The distance between the rulers and ruled continues to widen in Pennsylvania. For retiring and defeated members of the Pennsylvania House and Senate, the daily perks and privileges of office will disappear, but their departure will trigger the ultimate platinum parachute retirement plan.

The sting of voter rebuke at the ballot box will be eased by taxpayer-funded lifetime medical benefits for most, while others will collect hundreds of thousands of dollars from a taxpayer-fueled pension fund. The recently deposed President Pro Tempore of the Pennsylvania Senate will collect more than $105,000 per year in perpetuity for his years of "public service." In the private sector, one would need approximately $2 million in cash to generate this kind of retirement income.

Although unjustifiable, the taxpayers' bill for free cars, per diems, fine dining, personal libraries, and other extravagancies pale in comparison to the gold-plated pension and healthcare benefits packages. Yet they are all indicative of the efforts by career politicians to convert our citizen legislature to what House Speaker John Perzel recently referred to as a corporate-styled "board of directors."

The details of Pennsylvania's public-sector pension problem are detailed in the Commonwealth Foundation's report, Beneath the Surface: Pennsylvania's Looming Pension and Healthcare Benefits Crisis. In this sobering analysis, pension expert Richard C. Dreyfuss revealed the multi-billion dollar iceberg that will sink the

taxpayers if elected officials fail to reform the design of the state's government-employee pension systems-the State Employees Retirement System and the Public School Employee Retirement System.

With 8.5 percent returns on investments by the state pension funds, taxpayers' contributions will skyrocket by $3.4 billion by 2012. Indeed, in less than six years, the average family of four in Pennsylvania will be compelled to increase their support for just these two public pension systems by $1,155.

The pension issue is not just a public concern for me, it is also personal. Nineteen years ago, as a member of the Pennsylvania House of Representatives, I signed a "declination form" refusing a lifetime of lucrative pension payouts. As a private-sector entrepreneur entering the House, I understood the need for government to operate within the constraints of real world realities, and for elected officials to uphold the ideals of "public service."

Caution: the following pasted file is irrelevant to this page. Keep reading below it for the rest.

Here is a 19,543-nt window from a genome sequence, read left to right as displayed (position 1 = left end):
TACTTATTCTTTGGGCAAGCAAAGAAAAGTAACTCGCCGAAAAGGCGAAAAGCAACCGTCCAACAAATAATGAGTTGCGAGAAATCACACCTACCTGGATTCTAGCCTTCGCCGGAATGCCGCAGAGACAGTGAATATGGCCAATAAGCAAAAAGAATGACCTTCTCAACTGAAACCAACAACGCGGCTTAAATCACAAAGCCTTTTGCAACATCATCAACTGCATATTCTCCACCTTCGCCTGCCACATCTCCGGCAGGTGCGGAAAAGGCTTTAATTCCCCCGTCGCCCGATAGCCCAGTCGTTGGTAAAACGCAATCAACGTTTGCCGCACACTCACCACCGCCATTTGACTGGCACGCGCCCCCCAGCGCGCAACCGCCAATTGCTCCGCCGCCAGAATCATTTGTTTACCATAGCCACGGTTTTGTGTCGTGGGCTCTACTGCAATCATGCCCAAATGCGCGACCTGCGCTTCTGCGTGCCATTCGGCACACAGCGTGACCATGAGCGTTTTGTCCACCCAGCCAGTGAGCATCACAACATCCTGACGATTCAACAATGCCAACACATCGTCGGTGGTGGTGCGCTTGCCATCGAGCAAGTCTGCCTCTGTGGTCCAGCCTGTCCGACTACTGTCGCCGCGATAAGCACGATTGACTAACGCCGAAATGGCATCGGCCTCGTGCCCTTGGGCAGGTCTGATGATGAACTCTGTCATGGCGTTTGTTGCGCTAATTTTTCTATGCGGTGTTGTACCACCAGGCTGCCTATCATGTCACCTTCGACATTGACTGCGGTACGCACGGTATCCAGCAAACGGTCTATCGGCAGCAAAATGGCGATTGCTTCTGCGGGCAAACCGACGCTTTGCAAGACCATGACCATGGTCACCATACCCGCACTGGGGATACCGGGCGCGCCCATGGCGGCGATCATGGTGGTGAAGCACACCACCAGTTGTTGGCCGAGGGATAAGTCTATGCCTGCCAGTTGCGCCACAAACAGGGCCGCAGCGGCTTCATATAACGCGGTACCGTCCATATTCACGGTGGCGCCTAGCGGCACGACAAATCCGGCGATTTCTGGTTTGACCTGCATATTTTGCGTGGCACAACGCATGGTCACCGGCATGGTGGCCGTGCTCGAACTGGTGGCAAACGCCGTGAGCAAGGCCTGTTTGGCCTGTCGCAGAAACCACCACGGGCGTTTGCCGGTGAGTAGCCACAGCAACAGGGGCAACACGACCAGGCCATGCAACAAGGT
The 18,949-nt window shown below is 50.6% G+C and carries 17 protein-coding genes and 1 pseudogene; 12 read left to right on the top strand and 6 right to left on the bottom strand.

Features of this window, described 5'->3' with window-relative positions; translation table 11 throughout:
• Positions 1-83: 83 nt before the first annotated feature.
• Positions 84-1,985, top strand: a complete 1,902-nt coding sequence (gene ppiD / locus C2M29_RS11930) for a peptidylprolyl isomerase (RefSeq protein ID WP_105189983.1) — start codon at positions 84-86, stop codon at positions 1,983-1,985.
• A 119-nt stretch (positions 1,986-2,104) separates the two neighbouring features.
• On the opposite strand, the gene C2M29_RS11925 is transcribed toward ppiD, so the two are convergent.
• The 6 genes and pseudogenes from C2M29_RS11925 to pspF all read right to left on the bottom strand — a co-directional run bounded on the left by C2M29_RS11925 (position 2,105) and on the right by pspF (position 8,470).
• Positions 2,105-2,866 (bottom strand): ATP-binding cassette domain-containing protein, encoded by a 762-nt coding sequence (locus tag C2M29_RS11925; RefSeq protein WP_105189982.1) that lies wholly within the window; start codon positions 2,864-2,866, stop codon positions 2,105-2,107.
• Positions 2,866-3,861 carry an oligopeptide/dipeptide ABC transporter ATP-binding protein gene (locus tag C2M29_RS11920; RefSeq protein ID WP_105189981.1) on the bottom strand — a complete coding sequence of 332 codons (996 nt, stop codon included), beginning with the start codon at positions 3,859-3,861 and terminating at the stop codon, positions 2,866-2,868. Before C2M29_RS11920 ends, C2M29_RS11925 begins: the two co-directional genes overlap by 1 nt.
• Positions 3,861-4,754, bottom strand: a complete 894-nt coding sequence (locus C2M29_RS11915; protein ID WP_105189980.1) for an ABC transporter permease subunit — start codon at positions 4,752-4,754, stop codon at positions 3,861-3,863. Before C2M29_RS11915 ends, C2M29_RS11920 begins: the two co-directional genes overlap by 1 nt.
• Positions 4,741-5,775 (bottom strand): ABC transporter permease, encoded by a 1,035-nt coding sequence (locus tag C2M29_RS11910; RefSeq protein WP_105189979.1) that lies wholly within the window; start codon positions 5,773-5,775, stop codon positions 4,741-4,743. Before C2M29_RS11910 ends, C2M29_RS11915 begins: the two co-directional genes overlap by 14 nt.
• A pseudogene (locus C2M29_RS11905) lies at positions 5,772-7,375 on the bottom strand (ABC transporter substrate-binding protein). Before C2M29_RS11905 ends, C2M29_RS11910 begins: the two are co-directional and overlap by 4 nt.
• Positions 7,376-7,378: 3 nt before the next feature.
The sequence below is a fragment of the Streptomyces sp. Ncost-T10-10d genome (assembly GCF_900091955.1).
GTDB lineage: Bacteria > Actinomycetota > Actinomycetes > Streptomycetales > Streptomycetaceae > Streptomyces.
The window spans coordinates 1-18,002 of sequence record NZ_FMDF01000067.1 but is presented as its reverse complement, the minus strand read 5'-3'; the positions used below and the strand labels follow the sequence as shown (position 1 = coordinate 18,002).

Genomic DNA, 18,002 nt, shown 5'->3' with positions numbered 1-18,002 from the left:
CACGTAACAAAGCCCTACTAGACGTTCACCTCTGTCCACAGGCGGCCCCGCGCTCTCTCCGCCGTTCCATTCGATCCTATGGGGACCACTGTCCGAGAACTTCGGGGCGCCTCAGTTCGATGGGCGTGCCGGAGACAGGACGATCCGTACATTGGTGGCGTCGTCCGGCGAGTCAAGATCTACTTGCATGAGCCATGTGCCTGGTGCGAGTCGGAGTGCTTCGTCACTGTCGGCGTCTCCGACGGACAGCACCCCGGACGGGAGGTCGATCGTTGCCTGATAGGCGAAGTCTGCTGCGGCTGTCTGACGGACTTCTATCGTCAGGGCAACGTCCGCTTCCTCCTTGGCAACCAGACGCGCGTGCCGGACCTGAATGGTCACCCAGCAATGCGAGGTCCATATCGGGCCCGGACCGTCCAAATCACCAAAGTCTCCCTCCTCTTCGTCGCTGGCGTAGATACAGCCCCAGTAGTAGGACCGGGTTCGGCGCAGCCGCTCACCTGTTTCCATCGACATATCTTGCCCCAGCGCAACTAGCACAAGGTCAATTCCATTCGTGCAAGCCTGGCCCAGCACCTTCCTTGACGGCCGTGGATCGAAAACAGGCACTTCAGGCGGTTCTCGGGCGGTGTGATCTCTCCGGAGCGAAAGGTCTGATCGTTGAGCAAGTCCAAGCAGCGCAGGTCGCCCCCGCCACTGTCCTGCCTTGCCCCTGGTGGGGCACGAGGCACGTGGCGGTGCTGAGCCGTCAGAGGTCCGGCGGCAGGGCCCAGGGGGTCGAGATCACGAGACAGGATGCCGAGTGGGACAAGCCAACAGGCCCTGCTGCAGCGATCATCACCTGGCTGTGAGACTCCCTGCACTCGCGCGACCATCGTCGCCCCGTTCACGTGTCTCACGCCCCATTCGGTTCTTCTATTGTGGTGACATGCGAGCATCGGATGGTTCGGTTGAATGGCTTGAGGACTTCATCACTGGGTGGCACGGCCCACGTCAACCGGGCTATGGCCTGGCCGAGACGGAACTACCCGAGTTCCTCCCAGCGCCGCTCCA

In 1983, I realized that taxpayers had become victims of self-serving rather than public-serving politicians. The pension system was indicative of this fact, as it was designed for career politicians who would leave behind generations of debt and higher taxes. Unfortunately, the problem has only gotten worse.

To be sure, our lawmakers' share of taxpayers' money is miniscule when compared to the annual state government spending of more than $50 billion. But ever-increasing spending of working Pennsylvanians' taxes greases the skids for the compensation, benefits, and perks that lawmakers have afforded themselves.

More than a public statement, declining the pension was my silent sermon that I hoped would inspire a wave of public servants to do the same-to put the public interest ahead of their own self interest. With up to sixty fresh, reform-driven lawmakers taking the oath of office next January, the chance for real leadership on this issue has never been greater.

This is a once-in-a-lifetime political "sweet spot" to change a broken system. Just consider what has happened in a matter of months. Citizen action has removed a Supreme Court judge, forced 47 members of the General Assembly into retirement, repealed an unconstitutional pay raise, and stimulated an historic number of challengers to the status quo.

The same reformers who pledged to charge the Capitol to prevent another pay raise can promise taxpayers that their motivation for service isn't lifetime job security, but a genuine passion for serving the public. They can refuse to participate in the unsustainable public pension system, and pledge to bring it in line with private-sector retirement plans.

For these reformers, challenging the status quo by shrugging off these lucrative benefits will earn disdain from the shrinking cadre of "lifers" in the House and Senate. Until this past year, the political elite have prevented the public from learning about the abuses of the public trust and the public treasury. But by simply declining to participate in the pension system, these new lawmakers can begin to restore the ideals of public service and move Pennsylvania one step closer to the citizen legislature envisioned by the Founders.

The opportunity for reform exists, but will we seize it?

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